Tea Sipping at Home. Some of my favorite “local” tea room experiences.

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Tea is life. Well, a big part of mine, anyway. Even as a toddler I was sipping it, prepared with cream and sugar by my tea loving German mother. I remember her once taking me on a lunch break from my dad’s chiropractic practice, where she worked as his office manager. While we were out and about, downtown on some errand, there was a stop at a discount store. She told me I could pick out one of the little ceramic tea sets they were selling. I remember going back to the office and trying it out with the tea she brewed for me. We had one sip each, with the tiny cups that came with the set. And the miniscule teapot didn’t hold much, either. But I LOVED that little tea set. It had bears on it. I wasn’t fond of dolls when I was a little girl, but I loved, and still love, animals.

Mom and I have been having tea together, ever since. When she came to visit me in Washington state, we took the ferry to Victoria BC to have afternoon tea at The Empress Hotel. My husband and I had done the same thing two years earlier for my birthday, which is when I knew I wanted to take my mother there if she was ever able to make the cross-country trip to visit. When she did, she created one of my favorite memories that we still giggle about today when she accidentally shot a sugar cube across the room with the little tongs that were provided for our tea service. “Julia Roberts escargot Pretty Woman style”, as we call it. If you’ve ever seen the movie, then you might remember that her character launched an escargot from its shell into the air, where the waiter caught it. The waiter did not catch Mom’s sugar cube. We have no idea where it landed.

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And when she blew through cancer, knocking it out in record time, I took Mom to have afternoon tea at The Inn on Biltmore to celebrate. Set in the turret of the inn, with sunlight streaming through pretty windows of the library, it was a beautiful, special treat I will never forget.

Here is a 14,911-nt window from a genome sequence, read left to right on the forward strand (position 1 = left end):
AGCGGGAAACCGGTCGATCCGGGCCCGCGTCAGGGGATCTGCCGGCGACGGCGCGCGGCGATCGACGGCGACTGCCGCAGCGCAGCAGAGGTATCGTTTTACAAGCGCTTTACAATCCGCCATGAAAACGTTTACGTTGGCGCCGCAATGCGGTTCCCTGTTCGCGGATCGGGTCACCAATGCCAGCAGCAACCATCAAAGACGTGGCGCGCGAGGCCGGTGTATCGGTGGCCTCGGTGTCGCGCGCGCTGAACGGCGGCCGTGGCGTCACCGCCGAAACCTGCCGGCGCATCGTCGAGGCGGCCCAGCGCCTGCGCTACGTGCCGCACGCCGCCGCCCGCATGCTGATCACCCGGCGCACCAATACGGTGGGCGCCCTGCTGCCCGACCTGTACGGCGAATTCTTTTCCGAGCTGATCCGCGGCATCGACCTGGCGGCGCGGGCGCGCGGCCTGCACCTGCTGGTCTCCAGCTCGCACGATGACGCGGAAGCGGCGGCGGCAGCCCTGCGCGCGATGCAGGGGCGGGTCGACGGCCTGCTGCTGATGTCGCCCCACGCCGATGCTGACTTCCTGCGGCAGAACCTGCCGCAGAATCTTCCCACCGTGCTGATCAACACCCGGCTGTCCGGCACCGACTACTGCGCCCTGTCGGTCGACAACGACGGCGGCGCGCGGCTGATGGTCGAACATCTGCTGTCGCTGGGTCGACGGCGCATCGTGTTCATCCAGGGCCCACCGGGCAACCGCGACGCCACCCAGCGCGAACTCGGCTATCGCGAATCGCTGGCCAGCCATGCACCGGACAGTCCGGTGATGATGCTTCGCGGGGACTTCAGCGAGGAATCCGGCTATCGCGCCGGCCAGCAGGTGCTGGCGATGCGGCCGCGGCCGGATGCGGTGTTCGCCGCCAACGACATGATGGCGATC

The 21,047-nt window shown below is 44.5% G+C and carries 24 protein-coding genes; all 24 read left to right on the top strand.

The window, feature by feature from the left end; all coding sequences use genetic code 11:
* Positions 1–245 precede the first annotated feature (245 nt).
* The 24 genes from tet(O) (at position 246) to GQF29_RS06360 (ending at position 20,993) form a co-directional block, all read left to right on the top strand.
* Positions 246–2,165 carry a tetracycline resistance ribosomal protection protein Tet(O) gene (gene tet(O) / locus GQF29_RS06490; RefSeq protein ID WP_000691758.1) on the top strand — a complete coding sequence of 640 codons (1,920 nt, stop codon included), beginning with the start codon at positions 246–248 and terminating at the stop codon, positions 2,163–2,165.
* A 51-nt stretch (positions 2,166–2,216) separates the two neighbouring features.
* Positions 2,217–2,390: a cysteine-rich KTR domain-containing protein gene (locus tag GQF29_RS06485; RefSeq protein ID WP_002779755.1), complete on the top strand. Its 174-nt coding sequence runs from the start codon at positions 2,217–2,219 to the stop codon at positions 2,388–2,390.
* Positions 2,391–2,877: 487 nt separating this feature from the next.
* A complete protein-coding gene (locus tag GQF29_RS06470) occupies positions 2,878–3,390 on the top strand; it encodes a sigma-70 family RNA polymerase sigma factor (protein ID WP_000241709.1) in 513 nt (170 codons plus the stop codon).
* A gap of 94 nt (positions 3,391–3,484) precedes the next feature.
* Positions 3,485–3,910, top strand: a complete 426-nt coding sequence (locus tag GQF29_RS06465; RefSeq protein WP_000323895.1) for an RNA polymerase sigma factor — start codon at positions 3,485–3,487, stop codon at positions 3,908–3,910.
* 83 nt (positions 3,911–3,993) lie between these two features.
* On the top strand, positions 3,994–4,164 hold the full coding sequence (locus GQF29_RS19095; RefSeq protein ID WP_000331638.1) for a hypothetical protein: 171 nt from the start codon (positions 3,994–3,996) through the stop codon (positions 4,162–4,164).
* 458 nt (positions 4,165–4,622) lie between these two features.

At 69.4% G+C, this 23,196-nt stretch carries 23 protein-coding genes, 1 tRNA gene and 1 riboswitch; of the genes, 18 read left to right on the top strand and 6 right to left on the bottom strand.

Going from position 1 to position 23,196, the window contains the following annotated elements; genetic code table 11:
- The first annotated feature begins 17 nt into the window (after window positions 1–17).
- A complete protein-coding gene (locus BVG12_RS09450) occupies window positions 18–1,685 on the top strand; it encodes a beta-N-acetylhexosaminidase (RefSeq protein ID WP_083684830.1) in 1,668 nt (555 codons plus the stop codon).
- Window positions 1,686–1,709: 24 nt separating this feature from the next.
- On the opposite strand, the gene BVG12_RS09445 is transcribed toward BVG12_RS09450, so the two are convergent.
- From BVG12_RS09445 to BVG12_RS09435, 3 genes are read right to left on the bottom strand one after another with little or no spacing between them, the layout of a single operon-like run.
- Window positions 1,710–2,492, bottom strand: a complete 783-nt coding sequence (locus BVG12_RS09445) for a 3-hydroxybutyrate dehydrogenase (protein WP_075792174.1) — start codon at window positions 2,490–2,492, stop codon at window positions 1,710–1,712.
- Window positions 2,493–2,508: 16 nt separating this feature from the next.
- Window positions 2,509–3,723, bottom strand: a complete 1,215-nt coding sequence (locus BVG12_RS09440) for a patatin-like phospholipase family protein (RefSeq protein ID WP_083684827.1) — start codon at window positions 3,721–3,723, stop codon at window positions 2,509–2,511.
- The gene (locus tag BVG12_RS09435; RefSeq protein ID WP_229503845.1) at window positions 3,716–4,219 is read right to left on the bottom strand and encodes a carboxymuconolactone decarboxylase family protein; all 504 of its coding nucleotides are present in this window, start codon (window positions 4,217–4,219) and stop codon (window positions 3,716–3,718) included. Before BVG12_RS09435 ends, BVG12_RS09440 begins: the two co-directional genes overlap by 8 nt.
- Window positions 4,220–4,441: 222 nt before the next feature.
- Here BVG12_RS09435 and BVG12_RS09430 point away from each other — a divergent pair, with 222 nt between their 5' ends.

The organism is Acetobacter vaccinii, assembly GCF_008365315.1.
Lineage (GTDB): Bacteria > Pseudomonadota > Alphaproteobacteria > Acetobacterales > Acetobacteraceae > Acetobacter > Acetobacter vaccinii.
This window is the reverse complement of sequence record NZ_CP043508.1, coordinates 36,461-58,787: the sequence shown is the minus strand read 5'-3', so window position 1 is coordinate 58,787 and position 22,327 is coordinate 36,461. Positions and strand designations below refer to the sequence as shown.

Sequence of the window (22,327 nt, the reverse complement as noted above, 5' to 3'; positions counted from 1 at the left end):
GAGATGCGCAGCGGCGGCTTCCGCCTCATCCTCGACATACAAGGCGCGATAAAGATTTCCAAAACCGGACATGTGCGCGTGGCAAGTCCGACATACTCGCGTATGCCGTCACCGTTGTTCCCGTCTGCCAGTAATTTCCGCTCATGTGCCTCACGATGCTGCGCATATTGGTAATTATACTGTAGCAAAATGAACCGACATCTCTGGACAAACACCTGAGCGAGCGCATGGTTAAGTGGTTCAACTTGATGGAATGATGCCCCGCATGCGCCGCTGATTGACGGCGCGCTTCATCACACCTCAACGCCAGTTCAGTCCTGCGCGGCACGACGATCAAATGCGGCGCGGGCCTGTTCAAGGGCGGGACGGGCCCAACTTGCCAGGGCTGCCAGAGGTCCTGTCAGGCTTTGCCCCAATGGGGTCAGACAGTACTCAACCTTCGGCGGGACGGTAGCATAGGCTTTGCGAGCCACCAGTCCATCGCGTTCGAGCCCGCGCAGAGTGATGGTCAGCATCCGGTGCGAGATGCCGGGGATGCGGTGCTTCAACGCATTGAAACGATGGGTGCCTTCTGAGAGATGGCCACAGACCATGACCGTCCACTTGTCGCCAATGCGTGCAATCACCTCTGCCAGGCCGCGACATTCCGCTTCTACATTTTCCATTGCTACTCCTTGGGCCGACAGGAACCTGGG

Though Mom started me on this tea obsession of mine, she doesn’t always make it to my favorite local tea shops, when I move place to place. Two of my favorites in Washington state to have tea were the Victorian Rose Tea Room in Port Orchard, later owned by author Debbie Macomber, and Ye Olde Copper Kettle in Poulsbo. Victorian Rose was changed from it’s pinky-pink exterior I was familiar with to gray and renamed The Grey House by Macomber. And I am so sad to see that the Copper Kettle is gone. It was such a great little shop, with meat pies and tea and scones with clotted cream and lemon curd!

I was so happy to find Chelsea’s Tea Room in Asheville when we moved to the area after living in Washington. For several years, I would win the vote for where my family would have lunch out, and Chelsea’s was IT. My husband and kids would sit with me sipping tea and eating pastries from yet another tiered cake stand full of goodies. But, sadly, Chelsea’s is also now gone.

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Though I miss the light and airy tiled tea room and the Victorian tea shop that was part of Chelsea’s, I can’t complain too much that it is gone, because I happen to adore the bakery, Well-Bred Bakery of Asheville, that has moved into that space. And, of course, I can still have tea and pastries at Well-Bred, even if it’s not quite the same thing.

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Try their chicken salad, if you ever make it to the bakery. Fabulous! And so great on one of their croissants. All of Well-Bred’s salads, even chicken, can be ordered as a side dish. Great for low-carb dieters who may be wondering how they found themselves in a bakery and what they can possible eat that’s within their limits.

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But that leaves me with no local tea room with frilly Victorian spaces to enjoy. Though there is always Inn on Biltmore’s Library Lounge, I really miss having a small local tea room. I might have to do something about that, one day, and start my own! Maybe in a little Victorian cottage?

When we were part-timing it in WV, I did have access to a perfectly wonderful tea room in Morgantown.

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The Tea Shoppe at Seneca Center.

It is still operating at full swing, thank goodness, so any time we stop by on our way north I can sit down for my favorite cup of Dorian Grey (an Earl Grey with caramel notes), a piping bowl of their wonderful tomato bisque, and their tower of yummy pastries and finger sandwiches. I know simply EVERYONE makes mini pound cakes and bundt cakes in different flavors (Boring, right?), but their mini bundt cakes are amazing! I don’t know who is back there baking, but they sure know what they are doing.